Elements of the mission interface systems and the onboard software integrated onto later aircraft were produced by Selex Galileo.
The A129 is equipped with infrared night vision systems and is capable of operating at day or night in all-weather conditions.
Laser systems are fitted onto newer aircraft for range-finding and target designation purposes, the A129 can laser-designate targets for other friendly aircraft to attack.
On the AW129D, Rafael Advanced Defense Systems’s Toplite III sight is used as the primary targeting system; it is able to act as a FLIR and has both manual and automatic target tracking modes, Toplite also provides a greater detection and identification range than the 1970s era HeliTOW sensor it replaced.
In 1998, Israel Aircraft Industries (IAI) formally partnered with Agusta to offer various avionics and weapons upgrades to potential A129 operators; various IAI technologies have since been proposed and implemented on Italian A129s.
Original production version, powered by two Rolls-Royce Gem 2 turboshaft engines.
Maximum take-off weight of 4,100 kg; 45 built for the Italian Army.
Upgraded version developed for export with more powerful LHTEC T800 turboshafts; in its final configuration, it had a five-bladed main rotor, an improved transmission, a M197 gatling cannon in a customized OTO Melara TM-197B nose turret, improved avionics and support for Hellfire anti-tank missiles and Stinger air-to-air missiles.
Maximum take-off weight of 5,000 kg.
A129 CBT / A129C
Upgraded “Combat” (CBT) version for the Italian Army incorporating most of the features of the A129 International but retaining the original Gem turboshaft engines (although an uprated transmission system is fitted); its main anti-tank weapon remains the TOW missile; it can be equipped with auxiliary fuel tanks for extended range and Stinger missiles for escort duties.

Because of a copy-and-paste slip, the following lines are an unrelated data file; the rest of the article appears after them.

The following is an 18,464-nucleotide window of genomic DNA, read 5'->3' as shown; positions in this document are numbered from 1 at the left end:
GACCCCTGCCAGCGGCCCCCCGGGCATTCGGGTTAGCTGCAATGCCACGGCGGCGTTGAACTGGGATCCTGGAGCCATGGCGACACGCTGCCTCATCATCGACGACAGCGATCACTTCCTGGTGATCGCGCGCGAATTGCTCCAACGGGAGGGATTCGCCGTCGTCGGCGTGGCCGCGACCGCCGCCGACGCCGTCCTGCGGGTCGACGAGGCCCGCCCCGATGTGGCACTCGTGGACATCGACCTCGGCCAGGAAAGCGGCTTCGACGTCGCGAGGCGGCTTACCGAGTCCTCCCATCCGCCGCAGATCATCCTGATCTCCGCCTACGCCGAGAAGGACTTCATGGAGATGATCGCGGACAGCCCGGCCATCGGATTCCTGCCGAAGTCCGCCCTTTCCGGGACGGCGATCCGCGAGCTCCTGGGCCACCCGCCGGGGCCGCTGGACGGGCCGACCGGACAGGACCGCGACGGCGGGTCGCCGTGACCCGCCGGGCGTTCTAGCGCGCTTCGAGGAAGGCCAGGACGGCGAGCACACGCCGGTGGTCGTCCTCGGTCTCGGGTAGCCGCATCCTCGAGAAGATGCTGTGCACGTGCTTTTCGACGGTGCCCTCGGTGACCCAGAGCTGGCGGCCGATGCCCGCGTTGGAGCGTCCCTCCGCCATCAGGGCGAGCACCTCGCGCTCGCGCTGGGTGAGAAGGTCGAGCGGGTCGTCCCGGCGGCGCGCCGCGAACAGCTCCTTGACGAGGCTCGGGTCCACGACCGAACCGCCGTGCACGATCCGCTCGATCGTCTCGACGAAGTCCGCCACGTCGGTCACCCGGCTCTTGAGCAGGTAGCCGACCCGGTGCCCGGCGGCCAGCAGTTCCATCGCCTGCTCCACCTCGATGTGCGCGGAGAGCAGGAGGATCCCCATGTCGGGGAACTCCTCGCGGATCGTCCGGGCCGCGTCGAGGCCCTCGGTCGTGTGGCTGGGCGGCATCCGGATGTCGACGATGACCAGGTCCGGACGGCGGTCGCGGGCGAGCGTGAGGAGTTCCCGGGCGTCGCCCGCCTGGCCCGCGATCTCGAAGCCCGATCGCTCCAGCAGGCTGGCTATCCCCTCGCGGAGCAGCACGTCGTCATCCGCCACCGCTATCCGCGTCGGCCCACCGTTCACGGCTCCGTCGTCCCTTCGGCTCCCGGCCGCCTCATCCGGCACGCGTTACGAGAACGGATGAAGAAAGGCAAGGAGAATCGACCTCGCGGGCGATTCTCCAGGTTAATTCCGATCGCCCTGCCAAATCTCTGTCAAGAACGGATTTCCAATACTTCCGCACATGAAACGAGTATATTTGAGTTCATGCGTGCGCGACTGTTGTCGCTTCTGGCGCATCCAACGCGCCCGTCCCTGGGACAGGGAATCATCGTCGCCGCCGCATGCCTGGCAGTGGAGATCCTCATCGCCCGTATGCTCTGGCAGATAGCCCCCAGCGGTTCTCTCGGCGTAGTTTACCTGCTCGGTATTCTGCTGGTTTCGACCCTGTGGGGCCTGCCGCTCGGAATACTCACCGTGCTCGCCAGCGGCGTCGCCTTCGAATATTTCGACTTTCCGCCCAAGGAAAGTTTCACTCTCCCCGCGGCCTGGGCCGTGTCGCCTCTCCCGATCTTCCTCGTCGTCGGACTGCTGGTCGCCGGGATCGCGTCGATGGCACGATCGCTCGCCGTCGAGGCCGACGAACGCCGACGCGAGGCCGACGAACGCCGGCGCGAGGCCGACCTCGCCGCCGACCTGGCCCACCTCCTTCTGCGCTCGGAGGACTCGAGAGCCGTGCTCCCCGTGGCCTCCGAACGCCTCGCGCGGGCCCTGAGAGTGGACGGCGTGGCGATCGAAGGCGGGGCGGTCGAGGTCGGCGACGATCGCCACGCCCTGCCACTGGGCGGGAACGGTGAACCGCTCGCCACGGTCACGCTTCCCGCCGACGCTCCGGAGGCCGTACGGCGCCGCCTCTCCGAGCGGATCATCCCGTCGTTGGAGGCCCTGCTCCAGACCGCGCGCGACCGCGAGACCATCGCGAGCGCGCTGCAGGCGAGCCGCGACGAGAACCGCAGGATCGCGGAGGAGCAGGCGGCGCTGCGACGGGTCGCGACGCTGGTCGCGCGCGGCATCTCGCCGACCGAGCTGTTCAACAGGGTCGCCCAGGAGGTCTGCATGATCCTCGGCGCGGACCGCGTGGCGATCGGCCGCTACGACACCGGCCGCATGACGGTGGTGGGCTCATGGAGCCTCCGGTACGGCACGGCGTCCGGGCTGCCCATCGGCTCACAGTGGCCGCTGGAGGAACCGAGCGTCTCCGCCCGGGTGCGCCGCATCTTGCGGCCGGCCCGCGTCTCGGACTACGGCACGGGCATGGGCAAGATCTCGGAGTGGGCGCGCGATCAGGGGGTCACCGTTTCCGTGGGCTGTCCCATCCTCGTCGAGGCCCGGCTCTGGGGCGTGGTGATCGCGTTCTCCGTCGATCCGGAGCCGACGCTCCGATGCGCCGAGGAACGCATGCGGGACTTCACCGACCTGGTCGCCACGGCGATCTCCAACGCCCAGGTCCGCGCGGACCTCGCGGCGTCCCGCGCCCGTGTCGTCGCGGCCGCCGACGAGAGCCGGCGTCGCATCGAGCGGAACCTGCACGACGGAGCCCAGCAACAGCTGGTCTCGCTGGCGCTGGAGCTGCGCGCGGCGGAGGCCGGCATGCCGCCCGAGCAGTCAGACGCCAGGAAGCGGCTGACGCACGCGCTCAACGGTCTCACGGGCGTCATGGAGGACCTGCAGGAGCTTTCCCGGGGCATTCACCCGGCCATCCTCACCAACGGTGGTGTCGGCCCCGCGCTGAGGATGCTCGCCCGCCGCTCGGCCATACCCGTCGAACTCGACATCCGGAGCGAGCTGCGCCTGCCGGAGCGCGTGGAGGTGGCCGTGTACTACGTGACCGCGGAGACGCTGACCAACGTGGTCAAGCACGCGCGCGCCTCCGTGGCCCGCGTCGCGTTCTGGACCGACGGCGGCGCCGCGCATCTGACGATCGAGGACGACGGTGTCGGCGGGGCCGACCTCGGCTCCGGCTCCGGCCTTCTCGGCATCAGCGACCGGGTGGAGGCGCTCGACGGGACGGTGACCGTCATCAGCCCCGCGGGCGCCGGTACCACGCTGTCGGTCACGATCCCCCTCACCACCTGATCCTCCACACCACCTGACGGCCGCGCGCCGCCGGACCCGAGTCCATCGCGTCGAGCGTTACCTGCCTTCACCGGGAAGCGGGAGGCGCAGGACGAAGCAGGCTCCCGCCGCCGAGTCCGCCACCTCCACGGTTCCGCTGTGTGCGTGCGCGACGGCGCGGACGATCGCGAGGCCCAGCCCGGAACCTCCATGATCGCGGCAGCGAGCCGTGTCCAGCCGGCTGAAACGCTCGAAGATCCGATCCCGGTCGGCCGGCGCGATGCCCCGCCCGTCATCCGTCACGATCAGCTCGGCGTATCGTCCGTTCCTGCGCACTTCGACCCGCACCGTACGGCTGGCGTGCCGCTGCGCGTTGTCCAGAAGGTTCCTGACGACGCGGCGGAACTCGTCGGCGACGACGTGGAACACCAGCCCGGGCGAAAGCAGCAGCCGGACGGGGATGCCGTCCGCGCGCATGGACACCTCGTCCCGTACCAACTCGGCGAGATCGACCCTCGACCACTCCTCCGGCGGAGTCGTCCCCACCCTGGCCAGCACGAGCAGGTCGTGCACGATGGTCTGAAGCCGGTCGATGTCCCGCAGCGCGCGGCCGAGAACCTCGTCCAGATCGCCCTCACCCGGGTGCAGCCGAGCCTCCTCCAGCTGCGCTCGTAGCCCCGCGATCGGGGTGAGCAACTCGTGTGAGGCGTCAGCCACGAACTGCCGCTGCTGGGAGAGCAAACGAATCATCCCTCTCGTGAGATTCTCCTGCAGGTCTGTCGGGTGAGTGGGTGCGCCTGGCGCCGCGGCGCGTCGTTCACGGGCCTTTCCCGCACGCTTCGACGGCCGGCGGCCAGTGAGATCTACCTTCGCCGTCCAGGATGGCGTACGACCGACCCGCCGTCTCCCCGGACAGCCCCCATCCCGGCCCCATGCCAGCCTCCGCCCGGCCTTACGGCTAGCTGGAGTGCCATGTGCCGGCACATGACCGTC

Maximum take-off weight of 4,600 kg; 15 built for the Italian Army, plus all 45 standard A129s later upgraded to A129C standard.
Updated version of the A129C with improved avionics, comprising multifunctional displays, and a new Rafael TopLite III optronic system in place of the original Saab HeliTow unit; the TOW missiles are replaced by the much more modern and capable Spike-ER missiles.
Maximum take-off weight of 4,600 kg; 32 A129C have been upgraded to the A129D standard.
Turkish attack helicopter based on the A129 International, featuring Turkish-made avionics and weaponry.
Italian military designation for the A129 from 2012.
Italian military designation for the A129C from 2012.
Italian military designation for the A129D from 2012.
The A129 in Italian Army service has been designated as EA-1 (Elicottero d’Attacco – Attack Helicopter 1), later changed to EC-1 (Elicottero da Combattimento – Combat Helicopter 1) and ultimately to EES-1 (Elicottero da Esplorazione e Scorta – Scout and Escort Helicopter 1).
12.28 m (40 ft 3 in)
3.35 m (11 ft 0 in)
2,530 kg (5,578 lb)
Max take-off weight
4,600 kg (10,141 lb)
2 × Rolls-Royce Gem 2-1004D (license built by Piaggio) turboshaft engines,
664 kW (890 hp) each
Main rotor diameter
11.9 m (39 ft 1 in)
Main rotor area
111.2 m2 (1,197 sq ft) 5-bladed main rotor
278 km/h (173 mph, 150 kn)
229 km/h (142 mph, 124 kn)
510 km (320 mi, 280 nmi)
1,000 km (620 mi, 540 nmi)
4,725 m (15,502 ft)
Rate of climb
10.2 m/s (2,010 ft/min)
1× 20 mm (0.787 in) M197 three-barrel Gatling-type cannon (500 rounds) in a TM197B Light Turreted Gun System (only CBT version)